Every business, from every sector, is dealing with rapid and disruptive change. The legal community is not exempt.
Attorney Sarah Kellogg, in a Washington Lawyer article stated, “the legal profession is experiencing an era of turbulence and transformation. … These changes are significant, even revolutionary, and they will be magnified exponentially in years to come.”
Attorney Mark Cohen, in a Forbes article, stated , “Law’s insular culture is being reshaped by outside forces—consumers. Legal buyers… have been profoundly affected by advances in technology, globalization, and the effects of the global financial crisis.”
Your firm’s future success depends on its ability to recognize and respond to both the obvious and subtle shifts in your internal and external environment. That’s why building a change-ready law firm is not just a nice thing to do; it’s necessary for your firm’s survival.
Skills that Made your Firm Successful can Sabotage its Ability to Change
You may think “we have been a successful firm for 40, 50 or 100 years, we will survive.” It’s true, you might, but without learning new change-leadership skills the odds are not in your favor. Research exploring manager’s experience with leading and implementing change found existing skills and personal capacities that are appropriate and adequate for operational or professional roles were not sufficient for managing a change event or situation. For operational leaders to become effective change-leaders they need:
- A higher level of emotional resilience.
- Advanced interpersonal and communication skills.
- The ability to work with ambiguity and the conflicts that arise during change.
- Knowledge and the ability to work with the human dynamics of change.
Your firm may also face another hurdle with change—the lawyer personality. Dr. Larry Richard, a principal at Altman Weil, found that some personality traits that make lawyers good lawyers can, if not managed well, inhibit change.
His work revealed lawyers in large firms score on the 90th percentile for skepticism. They also score higher on a sense of urgency and tend to be somewhat more impatient than the general public. Dr. Richard found sociability scores were also lower. Lawyers scored around 12% compared to the general public who averaged around 50%.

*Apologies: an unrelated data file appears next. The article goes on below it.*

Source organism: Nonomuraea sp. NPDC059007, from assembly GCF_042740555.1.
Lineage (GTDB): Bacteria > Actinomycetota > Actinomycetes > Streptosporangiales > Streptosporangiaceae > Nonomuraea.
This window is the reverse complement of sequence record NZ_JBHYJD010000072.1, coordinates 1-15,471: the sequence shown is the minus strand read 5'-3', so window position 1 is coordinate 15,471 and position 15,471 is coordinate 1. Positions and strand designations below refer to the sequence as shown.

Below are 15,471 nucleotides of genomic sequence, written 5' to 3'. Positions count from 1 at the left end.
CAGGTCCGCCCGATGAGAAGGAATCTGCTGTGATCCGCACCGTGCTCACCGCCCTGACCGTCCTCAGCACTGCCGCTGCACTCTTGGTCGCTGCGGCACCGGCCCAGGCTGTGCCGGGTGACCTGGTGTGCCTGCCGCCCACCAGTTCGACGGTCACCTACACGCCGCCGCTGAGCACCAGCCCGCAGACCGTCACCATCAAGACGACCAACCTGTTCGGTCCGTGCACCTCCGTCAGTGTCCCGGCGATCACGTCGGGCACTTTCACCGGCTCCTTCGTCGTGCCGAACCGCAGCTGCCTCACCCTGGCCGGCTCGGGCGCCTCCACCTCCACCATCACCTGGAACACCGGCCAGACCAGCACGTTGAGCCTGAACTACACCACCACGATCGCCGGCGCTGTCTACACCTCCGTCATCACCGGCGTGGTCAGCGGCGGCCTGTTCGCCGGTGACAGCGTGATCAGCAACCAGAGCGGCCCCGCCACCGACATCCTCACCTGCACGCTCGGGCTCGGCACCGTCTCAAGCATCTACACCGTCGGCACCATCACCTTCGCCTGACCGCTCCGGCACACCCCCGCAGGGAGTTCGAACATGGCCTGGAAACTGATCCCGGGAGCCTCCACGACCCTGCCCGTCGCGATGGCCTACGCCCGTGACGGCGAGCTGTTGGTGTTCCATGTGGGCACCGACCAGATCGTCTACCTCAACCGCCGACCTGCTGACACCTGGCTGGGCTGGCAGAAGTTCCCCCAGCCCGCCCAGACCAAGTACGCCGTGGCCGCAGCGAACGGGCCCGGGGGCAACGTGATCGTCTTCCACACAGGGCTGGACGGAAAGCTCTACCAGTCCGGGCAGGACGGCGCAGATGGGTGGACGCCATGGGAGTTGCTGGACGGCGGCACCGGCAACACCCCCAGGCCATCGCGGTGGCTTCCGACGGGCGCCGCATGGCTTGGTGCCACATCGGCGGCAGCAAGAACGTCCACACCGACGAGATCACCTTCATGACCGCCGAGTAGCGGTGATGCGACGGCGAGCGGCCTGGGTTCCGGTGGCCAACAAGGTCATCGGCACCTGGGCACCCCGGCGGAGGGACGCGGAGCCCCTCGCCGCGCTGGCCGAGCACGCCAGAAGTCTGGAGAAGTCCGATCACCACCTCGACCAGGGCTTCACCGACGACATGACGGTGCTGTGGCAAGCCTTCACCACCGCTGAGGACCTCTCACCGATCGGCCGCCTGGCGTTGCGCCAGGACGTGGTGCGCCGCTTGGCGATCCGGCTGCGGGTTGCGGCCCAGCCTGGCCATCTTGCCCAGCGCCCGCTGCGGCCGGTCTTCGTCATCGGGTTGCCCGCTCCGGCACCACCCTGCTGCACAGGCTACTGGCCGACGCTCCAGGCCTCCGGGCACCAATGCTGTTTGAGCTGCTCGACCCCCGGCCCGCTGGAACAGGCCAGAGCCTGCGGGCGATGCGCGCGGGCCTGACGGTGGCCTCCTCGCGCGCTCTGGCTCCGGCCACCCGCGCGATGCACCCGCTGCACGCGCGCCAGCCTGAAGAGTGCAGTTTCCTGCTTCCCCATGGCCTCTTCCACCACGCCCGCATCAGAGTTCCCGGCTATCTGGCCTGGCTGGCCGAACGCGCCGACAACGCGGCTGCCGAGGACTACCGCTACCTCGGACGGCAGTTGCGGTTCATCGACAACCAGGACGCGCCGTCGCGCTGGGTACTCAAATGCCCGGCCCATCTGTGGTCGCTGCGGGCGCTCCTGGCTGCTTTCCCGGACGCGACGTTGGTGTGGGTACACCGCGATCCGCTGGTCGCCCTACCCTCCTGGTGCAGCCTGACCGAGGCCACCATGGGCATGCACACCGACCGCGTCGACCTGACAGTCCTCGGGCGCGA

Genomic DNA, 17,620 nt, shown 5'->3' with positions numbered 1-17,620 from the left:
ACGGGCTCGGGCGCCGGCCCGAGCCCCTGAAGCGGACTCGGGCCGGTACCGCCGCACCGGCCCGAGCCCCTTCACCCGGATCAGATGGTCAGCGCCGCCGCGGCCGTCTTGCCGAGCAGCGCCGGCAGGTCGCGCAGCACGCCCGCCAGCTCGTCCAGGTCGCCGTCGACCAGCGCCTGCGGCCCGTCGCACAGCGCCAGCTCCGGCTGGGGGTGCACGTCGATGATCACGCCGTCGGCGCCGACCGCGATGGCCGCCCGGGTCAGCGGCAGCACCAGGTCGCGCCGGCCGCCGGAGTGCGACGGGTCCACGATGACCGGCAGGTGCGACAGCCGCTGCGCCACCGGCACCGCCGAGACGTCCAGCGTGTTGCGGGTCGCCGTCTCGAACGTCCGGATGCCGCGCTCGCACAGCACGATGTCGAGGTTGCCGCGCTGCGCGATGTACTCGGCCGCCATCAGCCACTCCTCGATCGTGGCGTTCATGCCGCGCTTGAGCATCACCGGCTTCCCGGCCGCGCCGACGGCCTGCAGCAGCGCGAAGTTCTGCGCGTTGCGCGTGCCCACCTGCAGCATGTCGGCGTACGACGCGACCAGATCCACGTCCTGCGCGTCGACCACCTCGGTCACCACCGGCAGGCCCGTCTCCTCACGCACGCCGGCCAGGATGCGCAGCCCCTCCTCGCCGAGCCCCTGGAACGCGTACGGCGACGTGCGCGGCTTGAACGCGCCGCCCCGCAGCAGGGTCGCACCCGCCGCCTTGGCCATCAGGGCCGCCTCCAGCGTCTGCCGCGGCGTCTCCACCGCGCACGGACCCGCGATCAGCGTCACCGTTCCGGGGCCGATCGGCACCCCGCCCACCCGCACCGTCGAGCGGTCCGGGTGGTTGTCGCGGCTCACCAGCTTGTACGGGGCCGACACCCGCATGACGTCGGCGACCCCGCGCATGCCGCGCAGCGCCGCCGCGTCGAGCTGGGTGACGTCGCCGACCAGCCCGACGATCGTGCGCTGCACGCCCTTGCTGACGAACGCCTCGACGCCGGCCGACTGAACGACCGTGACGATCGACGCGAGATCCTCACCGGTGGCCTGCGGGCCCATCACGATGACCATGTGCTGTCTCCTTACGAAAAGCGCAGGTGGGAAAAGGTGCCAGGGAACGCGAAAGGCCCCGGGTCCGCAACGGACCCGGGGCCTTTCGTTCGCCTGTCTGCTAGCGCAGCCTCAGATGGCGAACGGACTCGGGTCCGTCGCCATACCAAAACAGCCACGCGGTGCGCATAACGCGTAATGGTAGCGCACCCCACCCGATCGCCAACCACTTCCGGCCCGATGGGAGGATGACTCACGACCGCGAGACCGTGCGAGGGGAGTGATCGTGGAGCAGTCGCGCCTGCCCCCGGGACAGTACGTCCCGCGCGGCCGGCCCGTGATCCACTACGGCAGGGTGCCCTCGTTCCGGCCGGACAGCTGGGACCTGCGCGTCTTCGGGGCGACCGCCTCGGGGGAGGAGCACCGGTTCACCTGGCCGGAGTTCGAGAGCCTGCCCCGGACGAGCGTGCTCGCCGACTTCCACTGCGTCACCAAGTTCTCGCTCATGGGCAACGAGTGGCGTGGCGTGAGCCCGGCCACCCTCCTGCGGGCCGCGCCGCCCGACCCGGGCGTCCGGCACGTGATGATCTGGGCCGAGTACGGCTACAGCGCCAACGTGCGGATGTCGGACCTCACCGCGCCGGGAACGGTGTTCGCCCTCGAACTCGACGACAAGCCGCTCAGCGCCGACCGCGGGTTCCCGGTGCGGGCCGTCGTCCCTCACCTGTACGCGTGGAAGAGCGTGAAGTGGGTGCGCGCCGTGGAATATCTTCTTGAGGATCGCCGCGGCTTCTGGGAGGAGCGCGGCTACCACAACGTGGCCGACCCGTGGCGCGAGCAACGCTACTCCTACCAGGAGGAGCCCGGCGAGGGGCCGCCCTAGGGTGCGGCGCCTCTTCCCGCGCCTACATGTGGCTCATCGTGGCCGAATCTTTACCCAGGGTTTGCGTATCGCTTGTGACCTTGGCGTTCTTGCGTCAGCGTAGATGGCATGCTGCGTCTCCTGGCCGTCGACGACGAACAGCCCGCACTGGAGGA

None of these traits are inherently bad. However, they can cause blind spots for creating a firm able to respond to a changing environment. For example, you may be skeptical that artificial intelligence (AI) will replace lawyers. Therefore, instead of exploring where AI may fit into your law practice, you dismiss it as something that won’t happen.
Another potential blind spot is viewing the emotional response to change as soft. As a result you minimize, or worse, overlook completely the emotional element of change and push through changes without enough people readiness. A lack of readiness is a major contributor to organizational change failure. You implement changes, but they don’t stick, costing you thousands (sometimes hundreds of thousands) of dollars in time and money without a return on your investment. Each time you implement a change that doesn’t stick or deliver on the intended result you increase the likelihood of creating a change-cynical versus a change-ready organization.
Understanding Change Innovative versus Change Cynical Organization
In my book, “Launch Lead Live: The Executive’s Guide to Preventing Resistance and Succeeding with Organizational Change,” I explored the change-innovative and the change-cynical organization. I based this exploration on the research of Dr. Kilian Bennebroek Gravenhorst. His research into organizational change capacity identified five types of organizations. The most common type of organization was the cynical organization. The least common type of organization, but the one that had the greatest advantage, was the innovative.
The key differences between these two types of organizations is the way people in the organization view change. Employees in a cynical organization view change as stressful, disruptive, and a struggle. The result is employees who are slow to engage with change and focus on the status quo. Leaders in this type of organization experience high levels of negativity and skepticism when they announce a change.
Employees in a change innovative organization view change as necessary and want to contribute. They don’t experience high levels of stress, feel more in control, and actively work to adopt the change. Change is less disruptive to the daily operation of the business. Leaders believe they have the skills and feel competent to lead and support the changes needed.
Firms that can become change-ready will move through change with less disruption. They can also use change as their competitive advantage.
Three Actions to Move from Change-Cynical to Change-Ready
There is no magic bullet for enabling a change-ready law firm. It takes unlearning current ways and learning new ways of leading and enabling change. However, here’s a little fun fact. It takes as much work and effort to create a change cynical law firm as it does a change-ready law firm.
- Assess your firm’s current approach, leadership ability, and capacity for change
- Create and enable skilled change leaders within and among your lawyers, assistants, and other personnel
- Ask different questions. Change-ready organizations ask: what do we need to do to ensure we can recognize and respond to shifts in our internal and external environment? What will we need to do to ensure our people are prepared and ready to move through the change journey?